Back in early December when we were at the "big" WalMart I was tickled to find a lovely print of soft cotton fabric on clearance. I purchased all that was left on the bolt, just under 7.5 yards, I liked it that much and knew it would make really cute little girl clothes. (I mentioned finding it here.) Susannah expressed that she liked it, but after we got it home and it had been sitting upstairs in my sewing corner for a while she more frequently mentioned how much she liked the pink fabric. I had in mind to make something for her with it anyway, and knowing how much she liked the fabric helped.
Earlier last fall I purchased a couple of girls dress patterns to make clothes for Susannah. I looked through my collection and settled on using Simplicity's New Look 6884 as my base. I wanted to make her a shirt and knew that if I could easily shorten the bodice and skirt to the lengths I wanted, it would be exactly what I was looking for without having to try and find another pattern.
I spent one Sunday afternoon cutting out the pattern pieces (the paper part). Oh my goodness. That was a headache and I wasn't sure I wanted to keep going with this pattern but I stuck with it. I can
understand why some people get frustrated or just don't like sewing. The pattern is for 4
styles, each in 6 sizes, and finding the pieces I need among four different, big
sheets of pattern paper was like trying to find Waldo. THEN (my biggest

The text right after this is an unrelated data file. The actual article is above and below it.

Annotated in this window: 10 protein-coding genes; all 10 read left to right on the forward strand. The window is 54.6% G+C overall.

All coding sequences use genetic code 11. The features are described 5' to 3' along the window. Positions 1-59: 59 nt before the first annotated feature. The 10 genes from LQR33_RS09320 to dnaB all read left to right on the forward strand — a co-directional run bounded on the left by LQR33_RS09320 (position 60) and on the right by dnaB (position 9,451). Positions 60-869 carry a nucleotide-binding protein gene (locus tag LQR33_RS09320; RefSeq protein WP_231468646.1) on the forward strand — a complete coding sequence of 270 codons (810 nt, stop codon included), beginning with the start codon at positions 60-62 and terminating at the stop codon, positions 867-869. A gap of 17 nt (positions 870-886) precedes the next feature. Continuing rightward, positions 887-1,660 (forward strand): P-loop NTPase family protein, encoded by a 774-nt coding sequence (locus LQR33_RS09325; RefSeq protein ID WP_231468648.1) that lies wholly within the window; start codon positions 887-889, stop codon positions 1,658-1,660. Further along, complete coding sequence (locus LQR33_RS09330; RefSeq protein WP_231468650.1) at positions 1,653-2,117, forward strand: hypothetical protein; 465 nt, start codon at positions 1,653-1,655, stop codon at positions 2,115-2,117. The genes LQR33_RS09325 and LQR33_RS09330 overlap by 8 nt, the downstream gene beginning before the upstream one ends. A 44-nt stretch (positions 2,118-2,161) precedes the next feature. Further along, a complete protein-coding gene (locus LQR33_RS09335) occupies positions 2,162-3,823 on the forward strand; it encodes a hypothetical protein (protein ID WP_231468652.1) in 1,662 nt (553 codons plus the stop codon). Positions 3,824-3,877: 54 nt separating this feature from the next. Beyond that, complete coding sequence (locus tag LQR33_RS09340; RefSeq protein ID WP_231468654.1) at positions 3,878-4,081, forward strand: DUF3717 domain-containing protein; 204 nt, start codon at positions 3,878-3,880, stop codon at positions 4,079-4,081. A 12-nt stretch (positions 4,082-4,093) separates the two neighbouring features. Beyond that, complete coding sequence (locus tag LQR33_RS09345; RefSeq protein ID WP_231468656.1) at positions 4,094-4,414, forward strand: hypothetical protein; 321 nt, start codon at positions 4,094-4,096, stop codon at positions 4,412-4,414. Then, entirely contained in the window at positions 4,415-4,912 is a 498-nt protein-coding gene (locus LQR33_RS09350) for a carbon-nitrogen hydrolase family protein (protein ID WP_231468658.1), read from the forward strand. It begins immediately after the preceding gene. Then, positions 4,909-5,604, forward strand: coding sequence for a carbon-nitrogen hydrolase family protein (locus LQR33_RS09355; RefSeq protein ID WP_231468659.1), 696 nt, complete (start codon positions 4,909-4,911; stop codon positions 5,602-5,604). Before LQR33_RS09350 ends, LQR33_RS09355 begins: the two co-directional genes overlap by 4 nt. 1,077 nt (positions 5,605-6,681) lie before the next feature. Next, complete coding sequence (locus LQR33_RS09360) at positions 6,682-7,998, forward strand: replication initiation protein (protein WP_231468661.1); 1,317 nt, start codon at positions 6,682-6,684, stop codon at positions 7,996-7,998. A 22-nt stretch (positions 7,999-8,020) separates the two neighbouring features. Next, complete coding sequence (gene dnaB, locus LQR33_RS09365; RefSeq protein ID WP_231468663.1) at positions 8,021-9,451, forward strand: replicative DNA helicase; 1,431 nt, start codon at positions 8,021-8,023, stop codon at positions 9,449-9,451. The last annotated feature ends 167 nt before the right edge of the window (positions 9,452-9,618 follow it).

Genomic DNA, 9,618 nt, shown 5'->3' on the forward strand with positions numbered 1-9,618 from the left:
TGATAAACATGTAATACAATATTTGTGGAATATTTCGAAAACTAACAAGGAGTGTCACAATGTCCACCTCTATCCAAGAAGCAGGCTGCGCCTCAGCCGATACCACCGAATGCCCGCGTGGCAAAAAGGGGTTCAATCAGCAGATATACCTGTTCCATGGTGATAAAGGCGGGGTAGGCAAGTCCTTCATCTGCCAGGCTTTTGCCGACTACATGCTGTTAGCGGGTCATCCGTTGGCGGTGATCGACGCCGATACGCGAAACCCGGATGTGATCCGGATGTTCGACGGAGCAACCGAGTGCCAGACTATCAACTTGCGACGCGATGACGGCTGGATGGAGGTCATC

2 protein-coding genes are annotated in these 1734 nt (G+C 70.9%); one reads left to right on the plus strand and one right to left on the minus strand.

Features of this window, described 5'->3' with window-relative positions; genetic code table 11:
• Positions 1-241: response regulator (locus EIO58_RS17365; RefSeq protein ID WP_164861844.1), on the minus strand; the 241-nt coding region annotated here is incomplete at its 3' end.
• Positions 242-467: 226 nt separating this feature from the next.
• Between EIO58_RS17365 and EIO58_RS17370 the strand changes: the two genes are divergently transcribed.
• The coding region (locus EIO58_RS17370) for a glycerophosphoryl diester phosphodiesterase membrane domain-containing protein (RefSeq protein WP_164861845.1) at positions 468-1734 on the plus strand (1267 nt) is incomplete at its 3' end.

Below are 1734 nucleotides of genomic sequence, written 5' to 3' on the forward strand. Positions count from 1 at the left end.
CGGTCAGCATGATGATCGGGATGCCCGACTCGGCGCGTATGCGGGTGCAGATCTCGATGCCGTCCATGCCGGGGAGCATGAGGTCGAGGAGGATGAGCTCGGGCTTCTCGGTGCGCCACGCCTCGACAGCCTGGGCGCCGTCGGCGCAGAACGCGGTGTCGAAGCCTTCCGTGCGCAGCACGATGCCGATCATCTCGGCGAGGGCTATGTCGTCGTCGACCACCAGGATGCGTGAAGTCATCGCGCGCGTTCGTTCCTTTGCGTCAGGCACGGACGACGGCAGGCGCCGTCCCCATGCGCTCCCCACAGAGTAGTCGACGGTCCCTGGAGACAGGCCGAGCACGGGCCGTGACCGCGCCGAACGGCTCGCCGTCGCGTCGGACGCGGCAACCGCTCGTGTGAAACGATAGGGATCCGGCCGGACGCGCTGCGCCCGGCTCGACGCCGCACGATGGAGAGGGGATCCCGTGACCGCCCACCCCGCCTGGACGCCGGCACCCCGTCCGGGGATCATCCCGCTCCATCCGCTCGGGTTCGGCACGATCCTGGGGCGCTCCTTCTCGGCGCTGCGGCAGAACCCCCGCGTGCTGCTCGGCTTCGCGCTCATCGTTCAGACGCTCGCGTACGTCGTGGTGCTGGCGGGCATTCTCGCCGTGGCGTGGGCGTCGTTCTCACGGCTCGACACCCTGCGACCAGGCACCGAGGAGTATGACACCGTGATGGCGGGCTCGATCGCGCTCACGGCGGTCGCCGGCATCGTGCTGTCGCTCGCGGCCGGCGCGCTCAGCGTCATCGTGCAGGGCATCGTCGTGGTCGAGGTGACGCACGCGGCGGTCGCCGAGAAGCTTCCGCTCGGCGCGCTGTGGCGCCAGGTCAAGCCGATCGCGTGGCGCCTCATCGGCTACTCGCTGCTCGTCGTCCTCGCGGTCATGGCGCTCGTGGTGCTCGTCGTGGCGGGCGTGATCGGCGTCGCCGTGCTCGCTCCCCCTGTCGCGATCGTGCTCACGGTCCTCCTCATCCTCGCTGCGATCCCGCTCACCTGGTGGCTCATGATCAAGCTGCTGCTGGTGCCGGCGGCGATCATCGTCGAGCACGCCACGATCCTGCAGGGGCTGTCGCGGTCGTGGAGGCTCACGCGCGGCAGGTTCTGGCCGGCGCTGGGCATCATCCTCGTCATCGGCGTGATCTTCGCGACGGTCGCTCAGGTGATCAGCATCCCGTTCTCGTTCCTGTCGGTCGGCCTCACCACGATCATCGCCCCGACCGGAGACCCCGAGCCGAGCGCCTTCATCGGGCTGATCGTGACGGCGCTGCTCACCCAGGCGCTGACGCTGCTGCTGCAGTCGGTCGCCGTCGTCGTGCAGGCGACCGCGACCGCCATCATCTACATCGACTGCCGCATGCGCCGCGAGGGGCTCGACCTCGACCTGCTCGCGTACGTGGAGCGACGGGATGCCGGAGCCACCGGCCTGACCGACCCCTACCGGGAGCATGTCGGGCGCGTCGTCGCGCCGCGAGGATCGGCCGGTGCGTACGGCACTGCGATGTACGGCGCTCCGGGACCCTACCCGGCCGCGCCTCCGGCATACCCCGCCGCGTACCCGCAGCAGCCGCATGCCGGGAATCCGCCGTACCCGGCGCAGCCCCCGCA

frustration!) only a very few of the pieces have the pattern sizes
marked where the pattern piece is labeled, so I had to unfold and hunt
on the cutting edge to see the size of most pieces just to find the
piece in the size I need. I am convinced that patterns are not printed
as easily to decipher as they used to be. Or maybe I'm just not that familiar with little girl clothes patterns?
Over the next few afternoons and nights I cut out the fabric. It was a little tricky because not only was I shortening the bodice and skirt, but I also wanted to make it long-sleeved. This pattern doesn't have a long-sleeved option. I ended up using another pattern's long-sleeve pattern as a gauge for length and width. (I saw patterns for dresses with long sleeves that I liked the sleeve but not the dress, and vice-versa. Is it not possible these days to find one pattern that has everything? Maybe not.)
Once I had the fabric cut out I was so eager to start sewing! I like gathers well enough, but I fell in love with the box pleats for the skirt. They are so easy to make and look so lovely!
It didn't take me very many nap-times and nights to get the main part put together. It was very exciting and motivating (and fed my "addiction!") to have it go together so quickly, easily and turning out beautifully.